Documentary film is far likelier than fiction to incorporate outside footage, which, along with the use of music, can pose a challenge in regard to fair use and obtaining rights. Fair use, which permits the use of copyrighted materials for certain purposes without the need for payment or permission, is now a widely accepted practice within the documentary ecosystem. However, this was not always the case, and the end of the 20th century saw a sharp increase in licensing fees, placing a burden on documentary filmmakers. Even after the films were finished, these filmmakers faced subsequent legal challenges or difficulties with distribution. During the past 20 years, as documentary filmmakers grew increasingly vocal about these challenges, legal experts, including former IDA Board President Michael Donaldson, successfully battled the issue. The landmark 2006 release of This Film Is Not Yet Rated, a documentary critically detailing the MPAA’s ratings system, successfully deployed fair use law in its usage of more than 300 clips from other films.
Though legal issues have arisen since (notably, the filmmakers of Room 237 —which examines the ardent fandom of Stanley Kubrick’s The Shining—were unsuccessfully sued by Kubrick’s estate), fair use law has been working in favor of documentary filmmakers. However, prior to its widespread adoption, films were not licensed for perpetuity, and the renewal of rights to certain pieces of footage or music was prohibitively costly, which condemned many documentaries to obscurity.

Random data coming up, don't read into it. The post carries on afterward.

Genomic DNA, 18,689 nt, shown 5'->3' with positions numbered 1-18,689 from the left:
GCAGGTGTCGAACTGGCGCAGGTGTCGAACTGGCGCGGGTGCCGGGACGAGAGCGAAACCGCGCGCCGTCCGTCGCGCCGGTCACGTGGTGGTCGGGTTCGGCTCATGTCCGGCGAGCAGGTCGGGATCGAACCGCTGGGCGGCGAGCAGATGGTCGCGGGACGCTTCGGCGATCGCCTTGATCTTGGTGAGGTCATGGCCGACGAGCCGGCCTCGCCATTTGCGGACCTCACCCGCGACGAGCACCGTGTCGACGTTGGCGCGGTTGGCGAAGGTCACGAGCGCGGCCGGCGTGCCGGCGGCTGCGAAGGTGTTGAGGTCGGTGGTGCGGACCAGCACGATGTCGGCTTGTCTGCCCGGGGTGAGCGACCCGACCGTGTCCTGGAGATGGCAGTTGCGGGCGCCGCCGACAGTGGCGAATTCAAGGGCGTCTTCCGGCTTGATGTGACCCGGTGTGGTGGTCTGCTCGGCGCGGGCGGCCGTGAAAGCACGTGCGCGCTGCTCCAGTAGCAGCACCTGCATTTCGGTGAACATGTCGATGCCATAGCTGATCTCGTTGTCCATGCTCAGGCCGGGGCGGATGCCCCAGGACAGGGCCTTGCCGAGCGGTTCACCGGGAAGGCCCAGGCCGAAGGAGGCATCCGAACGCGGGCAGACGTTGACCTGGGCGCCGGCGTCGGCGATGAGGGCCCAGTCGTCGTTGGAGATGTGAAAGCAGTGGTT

2. Mass Closures of Film Labs
Kodak’s 2005 discontinuation of several key types of film stock, wrought by the rapid adoption of digital, resulted in the broad closure of film labs. This resulted in stored materials being sent elsewhere, donated, auctioned off, put hastily in storage elsewhere, or completely lost. Because the vast majority of documentaries are produced independently, they were more likely to be stored in smaller, more independent labs to begin with, resulting in a greater volume of loss. For example, the majority of soundtracks for films produced at DuArt, a New York lab frequently used by independent filmmakers that shut down in 2021, were stored at the Sound One lab. The hasty closure of Sound One in 2012 resulted in the disappearance of the original mag tracks for most of these films.
3. Disbanded Ownership and Tax Loopholes
Because documentaries are often made by small production companies, they are more vulnerable to changes in legalities. Documentary films were more likely to have multiple investors, resulting in temporary LLC entity partnerships. These entities, which were typically created for a single production and then dissolved, held copyright to the final product. Decades later, this nebulous ownership increases the likelihood of rights issues because of difficulty in vetting who—or what—has final say or holds the original paperwork.